List of Iranian dynasties and countries

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The following is an incomplete list of historical dynasties which were at some time Iranian or the country they ruled were Iranian-speaking and of modern countries with significant Iranian populations or with an official Iranian language. The Iranians consist of Persians, Medes, Scythians, Kurds, Bactrians, Pashtuns, Tajiks, Baloch, Parthians, Sarmatians, Alans, Ossetians, Cimerians, and many more peoples.

Current states[edit]

Independent states[edit]

Federal subjects of Russia[edit]

Autonomous regions[edit]

Historical confederation of tribes and Iranian dynasties[edit]

Europe[edit]

Direct Iranian dynasties[edit]

Former and defunct Iranian governments[edit]

See also[edit]

Notes[edit]

References[edit]

  1. ^ Allsen, Thomas T. (2011). The Royal Hunt in Eurasian History. University of Pennsylvania Press. ISBN 978-0812201079. p. 37.; "The Orontid dynasty of Armenia (ca. 401-200), whose ruling house was of Achaemenid origin, originally administered the territory as satraps and later as independent kings."
  2. ^ Sartre, Maurice (2005). The Middle East Under Rome. Harvard University Press. ISBN 978-0674016835. p. 23; "The Commagene kings claimed to be descended from the Orontids, a powerful Iranian family that had ruled the area during the Achaemenid period. They were related to the Achaemenids who had built a kingdom (...)".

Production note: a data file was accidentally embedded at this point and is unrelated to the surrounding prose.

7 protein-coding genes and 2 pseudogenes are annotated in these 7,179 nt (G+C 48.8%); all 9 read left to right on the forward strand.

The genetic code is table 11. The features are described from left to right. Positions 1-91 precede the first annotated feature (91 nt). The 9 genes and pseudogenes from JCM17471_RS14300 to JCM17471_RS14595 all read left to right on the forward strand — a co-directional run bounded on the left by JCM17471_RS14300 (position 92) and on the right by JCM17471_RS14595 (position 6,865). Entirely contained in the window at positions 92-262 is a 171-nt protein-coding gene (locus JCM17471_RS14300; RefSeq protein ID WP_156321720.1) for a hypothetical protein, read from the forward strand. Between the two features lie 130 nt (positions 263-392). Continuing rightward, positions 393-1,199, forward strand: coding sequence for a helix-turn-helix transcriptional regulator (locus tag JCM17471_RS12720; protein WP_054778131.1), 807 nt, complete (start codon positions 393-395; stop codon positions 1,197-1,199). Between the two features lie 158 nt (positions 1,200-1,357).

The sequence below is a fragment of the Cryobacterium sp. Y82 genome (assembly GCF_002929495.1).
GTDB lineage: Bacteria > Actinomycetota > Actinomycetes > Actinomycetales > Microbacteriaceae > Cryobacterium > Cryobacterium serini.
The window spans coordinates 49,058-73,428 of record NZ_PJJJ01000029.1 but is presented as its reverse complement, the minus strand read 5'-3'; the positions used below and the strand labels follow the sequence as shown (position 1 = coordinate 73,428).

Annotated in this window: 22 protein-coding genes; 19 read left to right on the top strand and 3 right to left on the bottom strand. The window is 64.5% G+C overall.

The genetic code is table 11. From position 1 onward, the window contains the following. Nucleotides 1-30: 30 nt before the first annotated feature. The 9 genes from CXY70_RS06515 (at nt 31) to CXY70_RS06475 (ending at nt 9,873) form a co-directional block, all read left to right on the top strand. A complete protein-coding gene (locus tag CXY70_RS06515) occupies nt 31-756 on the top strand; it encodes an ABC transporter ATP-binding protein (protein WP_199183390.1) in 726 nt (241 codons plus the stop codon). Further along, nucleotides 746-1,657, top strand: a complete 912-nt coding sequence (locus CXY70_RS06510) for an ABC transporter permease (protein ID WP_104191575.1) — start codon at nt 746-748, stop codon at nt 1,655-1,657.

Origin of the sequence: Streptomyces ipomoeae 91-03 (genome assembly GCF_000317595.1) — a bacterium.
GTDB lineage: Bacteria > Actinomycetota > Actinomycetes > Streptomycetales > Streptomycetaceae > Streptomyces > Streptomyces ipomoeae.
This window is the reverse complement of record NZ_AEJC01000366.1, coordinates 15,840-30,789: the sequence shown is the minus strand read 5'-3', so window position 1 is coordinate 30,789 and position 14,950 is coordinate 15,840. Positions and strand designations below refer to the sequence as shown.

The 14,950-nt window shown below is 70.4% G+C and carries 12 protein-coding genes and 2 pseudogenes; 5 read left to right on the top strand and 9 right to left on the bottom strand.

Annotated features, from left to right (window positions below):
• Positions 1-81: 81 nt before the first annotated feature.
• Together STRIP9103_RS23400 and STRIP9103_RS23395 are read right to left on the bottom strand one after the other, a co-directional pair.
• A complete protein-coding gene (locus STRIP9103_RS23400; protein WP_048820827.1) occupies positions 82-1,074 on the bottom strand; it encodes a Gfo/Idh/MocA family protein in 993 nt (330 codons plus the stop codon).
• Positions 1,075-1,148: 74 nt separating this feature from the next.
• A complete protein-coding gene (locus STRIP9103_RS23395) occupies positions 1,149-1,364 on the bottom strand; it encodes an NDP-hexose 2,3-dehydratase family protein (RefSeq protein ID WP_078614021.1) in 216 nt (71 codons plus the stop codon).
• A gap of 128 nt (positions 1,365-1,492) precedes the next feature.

3. ^ Babaie, Sussan.; Grigor, Talinn. Persian Kingship and Architecture: Strategies of Power in Iran from the Achaemenids to the Pahlavis. (2015). I.B.Tauris. ISBN 978-1848857513. p. 80.; "Iranian culture deeply influenced Armenia, and Iranian dynasties ruled Armenia during several important periods, including the Orontids (c. sixth century – c. early second century BCE) and Arsacids (54–428 CE)."
  4. ^ TIGRAN II. Garsoian, N. (2005). Encyclopaedia Iranica. quote = "Tigran (Tigranes) II was the most distinguished member of the so-called Artašēsid/Artaxiad dynasty, which has now been identified as a branch of the earlier Eruandid [Orontid] dynasty of Iranian origin attested as ruling in Armenia from at least the 5th century B.C.E."
  5. ^ Cyril Toumanoff (Georgetown University Press, 1963; Studies in Christian Caucasian History, part III. The Orontids of Armenia. ). p. 278; "The eponym's praeonemen Orontes is as Iranian as the dynasty itself, derived from the Avestan auraund/aurvant ('mighty,' 'hero') and related to the Pehlevi arvand."
  6. ^ Barthold, W., C.E. Bosworth "Shirwan Shah, Sharwan Shah. "Encyclopaedia of Islam. Edited by: P. Bearman, Th. Bianquis, C.E. Bosworth, E. van Donzel and W.P. Heinrichs. Brill, 2nd edition
  7. ^ a b C.E. Bosworth, "ŠERVĀNŠAHS" in Encyclopaedia Iranica. Excerpt 1: "ŠERVĀNŠAHS (Šarvānšāhs), the various lines of rulers, originally Arab in ethnos but speedily Persianized" Excerpt 2:" ). Just as an originally Arab family like the Rawwādids in Azerbaijan became Kurdicized from their Kurdish milieu, so the Šervānšāhs clearly became gradually Persianized, probably helped by intermarriage with the local families of eastern Transcaucasia; from the time of Manučehr b. Yazid (r. 418-25/1028-34), their names became almost entirely Persian rather than Arabic, with favored names from the heroic national Iranian past and with claims made to descent from such figures as Bahrām Gur".